The X & Y v. Google France case has shown how determined the French authorities can be when seeking to protect the personal data of French citizens. A ruling on this case required Google to de-list links containing personal data on its domain. Google complied with the court order, but kept the links on other domains. Due to Google’s incompliance the CNIL has imposed a 100.000,00 EUR fine on Google Inc. on 10 March 2016.

Similarly, the CNIL also performed on site and online inspections and documentary audit of Facebook in order to determine whether the its practices are in accordance with the DPA. The investigation revealed that Facebook collects excessive amounts of personal information from users who do not have a Facebook account and have not been properly informed. Furthermore, the social network collects personal data (e.g. sexual orientation and the religious and political views) without the explicit consent of account holders, sets cookies that have an advertising purpose without properly informing and obtaining the consent of Internet users, and compiles all the information to display targeted advertising without the ability for the users to disable it. Finally, the investigation also revealed that Facebook is transferring personal data to the United States on the basis of Safe Harbor framework, although the Court of Justice of the European Union declared invalid such transfers in its ruling on October 6, 2015.

The Chair of the French data protection authority therefore issued formal notice, which did not act as a sanction, to Facebook Inc. and Facebook Ireland Ltd. to comply within three months with the French Data Protection Act. This notice was made public due to the seriousness of the violations and the number of individuals concerned by the Facebook service (more than 30 million users in France).

Future Outlook

In the aftermath of Paris terrorist attack in January 2015, France faced a serious dilemma of what measures to implement in order to fight terrorism. In May 2015 the French authorities approved a sweeping surveillance bill that outraged privacy advocates and civil liberty groups.

Privacy activists have argued that the adopted solution violates the fundamental rights of protection of private life and private data, and the independence of the digital economy. In particular, the new law allows bulk collection of Internet metadata from internet service providers, meaning that the government has access to the details of communications (e.g. time and place of communication, but not the content of it) from French citizens. The legislation requires internet service providers and phone companies to give up data upon request, even without prior judicial authorisation or warrant. 

In May 2016 the French Parliament approved a law that gives the police and judicial authorities new powers to detain terrorism suspects, put people under house arrest and use deadly force to stop attacks. This law comes as a direct consequence of attacks in Paris. It gives the police and prosecutors access to electronic eavesdropping technology that had been available only to intelligence agencies. Critics worry that these new surveillance powers go well beyond fighting terrorism and with recent terrorist attack in Nice it is likely to expect that this law will not be amended any time soon. 

France has taken proactive approach towards protection of personal data related to the new General Data Protection Regulation (GPRD), which aims to strengthen and unify data protection for individuals within the European Union (EU). It also addresses export of personal data outside the EU and it enters into application on the 25th of May 2016 after a two-year transition period.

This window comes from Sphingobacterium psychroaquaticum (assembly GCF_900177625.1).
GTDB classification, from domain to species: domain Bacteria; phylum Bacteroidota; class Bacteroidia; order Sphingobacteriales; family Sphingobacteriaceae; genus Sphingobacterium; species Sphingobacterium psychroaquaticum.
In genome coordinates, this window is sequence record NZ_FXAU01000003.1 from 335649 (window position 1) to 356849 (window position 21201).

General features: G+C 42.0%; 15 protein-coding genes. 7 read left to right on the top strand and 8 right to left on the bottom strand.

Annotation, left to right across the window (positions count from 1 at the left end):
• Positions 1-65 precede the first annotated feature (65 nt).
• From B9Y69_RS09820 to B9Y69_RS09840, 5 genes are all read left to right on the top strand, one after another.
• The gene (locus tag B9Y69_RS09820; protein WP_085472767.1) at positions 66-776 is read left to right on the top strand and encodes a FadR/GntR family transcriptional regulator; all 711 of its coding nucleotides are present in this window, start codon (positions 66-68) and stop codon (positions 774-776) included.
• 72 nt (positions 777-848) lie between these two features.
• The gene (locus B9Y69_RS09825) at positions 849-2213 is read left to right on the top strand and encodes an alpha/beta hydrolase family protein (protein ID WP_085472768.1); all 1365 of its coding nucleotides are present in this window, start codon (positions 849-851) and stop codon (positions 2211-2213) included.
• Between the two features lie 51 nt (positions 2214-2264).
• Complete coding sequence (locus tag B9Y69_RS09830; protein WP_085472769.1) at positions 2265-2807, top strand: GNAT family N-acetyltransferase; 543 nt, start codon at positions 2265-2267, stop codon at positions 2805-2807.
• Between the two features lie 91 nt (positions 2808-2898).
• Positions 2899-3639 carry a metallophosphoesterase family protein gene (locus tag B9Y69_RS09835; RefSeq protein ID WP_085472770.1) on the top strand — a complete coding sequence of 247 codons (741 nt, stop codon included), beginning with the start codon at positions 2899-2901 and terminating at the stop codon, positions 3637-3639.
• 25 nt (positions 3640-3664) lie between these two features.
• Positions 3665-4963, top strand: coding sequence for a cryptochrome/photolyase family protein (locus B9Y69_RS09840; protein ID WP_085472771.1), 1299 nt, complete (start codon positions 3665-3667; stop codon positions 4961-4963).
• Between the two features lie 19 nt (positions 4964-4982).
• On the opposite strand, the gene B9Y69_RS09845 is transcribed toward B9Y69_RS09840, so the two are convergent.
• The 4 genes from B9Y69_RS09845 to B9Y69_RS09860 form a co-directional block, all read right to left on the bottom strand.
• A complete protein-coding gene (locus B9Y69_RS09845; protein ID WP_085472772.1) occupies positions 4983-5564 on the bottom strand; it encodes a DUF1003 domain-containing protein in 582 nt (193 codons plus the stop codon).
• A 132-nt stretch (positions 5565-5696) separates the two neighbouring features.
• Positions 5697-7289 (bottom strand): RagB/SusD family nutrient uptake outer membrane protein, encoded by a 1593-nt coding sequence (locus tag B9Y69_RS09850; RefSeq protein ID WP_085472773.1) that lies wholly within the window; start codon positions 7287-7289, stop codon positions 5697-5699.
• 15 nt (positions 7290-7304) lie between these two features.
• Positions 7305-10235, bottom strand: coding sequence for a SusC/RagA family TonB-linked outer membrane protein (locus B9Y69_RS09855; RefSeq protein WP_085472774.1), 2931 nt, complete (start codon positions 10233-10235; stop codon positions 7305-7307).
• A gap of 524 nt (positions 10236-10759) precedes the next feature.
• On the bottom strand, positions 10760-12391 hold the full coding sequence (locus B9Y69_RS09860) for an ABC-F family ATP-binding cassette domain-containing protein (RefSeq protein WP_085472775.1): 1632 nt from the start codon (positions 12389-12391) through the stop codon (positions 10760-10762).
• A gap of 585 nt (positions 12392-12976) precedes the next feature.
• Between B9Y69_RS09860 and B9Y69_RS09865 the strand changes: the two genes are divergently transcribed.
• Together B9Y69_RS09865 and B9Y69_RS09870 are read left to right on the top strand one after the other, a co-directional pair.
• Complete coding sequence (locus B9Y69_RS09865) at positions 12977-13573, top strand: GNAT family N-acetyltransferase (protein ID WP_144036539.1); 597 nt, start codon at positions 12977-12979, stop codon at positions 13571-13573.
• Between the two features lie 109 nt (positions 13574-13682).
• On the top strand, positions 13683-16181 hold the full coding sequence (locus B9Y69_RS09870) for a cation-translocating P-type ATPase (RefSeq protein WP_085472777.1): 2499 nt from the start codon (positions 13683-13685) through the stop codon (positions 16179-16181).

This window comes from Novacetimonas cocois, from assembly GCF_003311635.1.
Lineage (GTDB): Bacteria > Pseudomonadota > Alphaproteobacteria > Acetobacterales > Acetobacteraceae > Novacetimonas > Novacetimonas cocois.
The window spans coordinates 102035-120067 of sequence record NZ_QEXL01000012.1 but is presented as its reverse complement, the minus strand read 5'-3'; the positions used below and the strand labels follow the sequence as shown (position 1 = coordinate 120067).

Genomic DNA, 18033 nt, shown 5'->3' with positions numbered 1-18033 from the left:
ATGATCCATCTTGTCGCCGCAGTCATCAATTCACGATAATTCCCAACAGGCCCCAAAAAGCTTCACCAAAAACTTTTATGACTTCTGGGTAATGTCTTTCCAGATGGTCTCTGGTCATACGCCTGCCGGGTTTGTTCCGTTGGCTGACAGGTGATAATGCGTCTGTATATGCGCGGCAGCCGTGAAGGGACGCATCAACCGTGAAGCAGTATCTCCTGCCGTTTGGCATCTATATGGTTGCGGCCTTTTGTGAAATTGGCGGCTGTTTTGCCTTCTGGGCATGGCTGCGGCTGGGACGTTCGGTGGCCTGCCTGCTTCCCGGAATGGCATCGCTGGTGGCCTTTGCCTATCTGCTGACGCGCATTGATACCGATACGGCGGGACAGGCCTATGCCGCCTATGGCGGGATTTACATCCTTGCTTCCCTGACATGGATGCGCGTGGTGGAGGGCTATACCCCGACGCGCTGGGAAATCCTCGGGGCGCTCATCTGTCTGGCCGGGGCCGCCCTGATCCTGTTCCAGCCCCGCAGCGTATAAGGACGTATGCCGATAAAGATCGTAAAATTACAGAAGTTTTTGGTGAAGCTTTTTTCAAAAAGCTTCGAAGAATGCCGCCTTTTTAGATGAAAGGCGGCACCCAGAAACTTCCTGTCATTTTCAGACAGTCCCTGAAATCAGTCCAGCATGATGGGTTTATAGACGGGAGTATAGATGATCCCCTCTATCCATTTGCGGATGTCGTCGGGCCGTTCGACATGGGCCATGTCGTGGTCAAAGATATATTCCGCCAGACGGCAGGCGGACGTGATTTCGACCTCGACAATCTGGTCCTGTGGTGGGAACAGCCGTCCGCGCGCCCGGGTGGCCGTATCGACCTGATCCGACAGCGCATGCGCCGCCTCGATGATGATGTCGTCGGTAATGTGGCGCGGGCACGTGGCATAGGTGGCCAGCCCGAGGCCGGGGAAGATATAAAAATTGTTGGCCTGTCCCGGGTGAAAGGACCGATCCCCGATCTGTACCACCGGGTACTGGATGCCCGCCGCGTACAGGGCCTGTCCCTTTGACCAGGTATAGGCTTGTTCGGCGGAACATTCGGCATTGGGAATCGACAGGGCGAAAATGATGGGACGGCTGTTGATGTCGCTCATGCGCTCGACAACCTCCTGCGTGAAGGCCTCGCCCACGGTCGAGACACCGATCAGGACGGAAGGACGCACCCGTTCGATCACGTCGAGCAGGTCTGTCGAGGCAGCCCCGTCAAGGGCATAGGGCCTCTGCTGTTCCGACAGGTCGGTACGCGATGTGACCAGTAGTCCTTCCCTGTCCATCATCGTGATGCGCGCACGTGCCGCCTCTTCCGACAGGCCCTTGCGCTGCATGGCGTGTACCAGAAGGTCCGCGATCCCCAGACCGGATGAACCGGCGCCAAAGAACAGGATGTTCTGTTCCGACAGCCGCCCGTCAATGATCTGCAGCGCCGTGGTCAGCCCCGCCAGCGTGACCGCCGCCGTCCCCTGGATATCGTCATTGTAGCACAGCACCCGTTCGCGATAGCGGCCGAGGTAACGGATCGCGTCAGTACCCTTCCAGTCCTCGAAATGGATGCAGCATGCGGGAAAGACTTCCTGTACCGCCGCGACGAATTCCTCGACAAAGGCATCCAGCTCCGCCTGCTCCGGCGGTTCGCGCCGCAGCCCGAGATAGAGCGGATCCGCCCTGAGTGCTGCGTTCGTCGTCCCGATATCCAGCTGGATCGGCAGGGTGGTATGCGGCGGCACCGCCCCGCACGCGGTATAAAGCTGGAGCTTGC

The French Parliament has decided to include the GDPR obligations into national legislation ahead of its application date. On the 30th of June 2016 member of the Parliament reached a common ground on the “Digital Republic Bill”, which is scheduled to be adopted in October 2016. Its aim is to significantly amend various aspects of the French DPA and Consumers Code, taking into account the GDPR and the latest jurisprudence of the Court of Justice of the European Union (CJEU). The amendments include the obligation for companies to inform individuals of the data retention period and it gives the CNIL the power to punish breaches and subsequently authorise fines up to EUR 20,000,000 or 4% of a company’s global turnover (whichever is higher) if a data controller fails to comply with the DPA.


1. Aurélie Barbaux, Emmanuelle Delsol and Charles Foucault, According to Axelle Lemaire, "France needs something to trigger its digital culture", 17/02/2015
2. Pricewaterhouse Coopers Legal LLP, Privacy and Security Enforcement Tracker, 03/2015 

3. European Commission, EROBAROMETER Survey on Data Protection, 28/02/2015 – 09/03/2015 

4. Commission Nationale de l'Informatique et des Libertés, Role and responsibilities, 

5. Marianne Le Moullec, The French Data Protection Authority Fines Google for Breach of French Privacy Laws, 31/01/2014 

6. Adam Waks, Google Declares “Non!” to French Privacy Regulator’s Demands that Google Apply the “Right to be Forgotten” Worldwide, 24/08/2015 

7. DataGuidance, Global Privacy Enforcement Report 2015 [Cecile Park Publishing Ltd.]

8. Commission Nationale de l'Informatique et des Libertés, The French data protection authority publicly issues formal notice to FACEBOOK to comply with the French Data Protection Act within three months,

9. Aurelien Breeden, French Authorities Given Broader Powers to Fight Terrorism,

10. The PHAEDRA project; French Parliament adapts National Law to take into account CJEU ruling and GDPR; 

11. Emma Firth; As France jumps early, clarity that the GDPR will wait for no-one; 

Data Privacy Recruitment Ltd. 

All rights reserved. All opinions expressed to be treated strictly as guidance and not as legal advice. 

September 2016
London, United Kingdom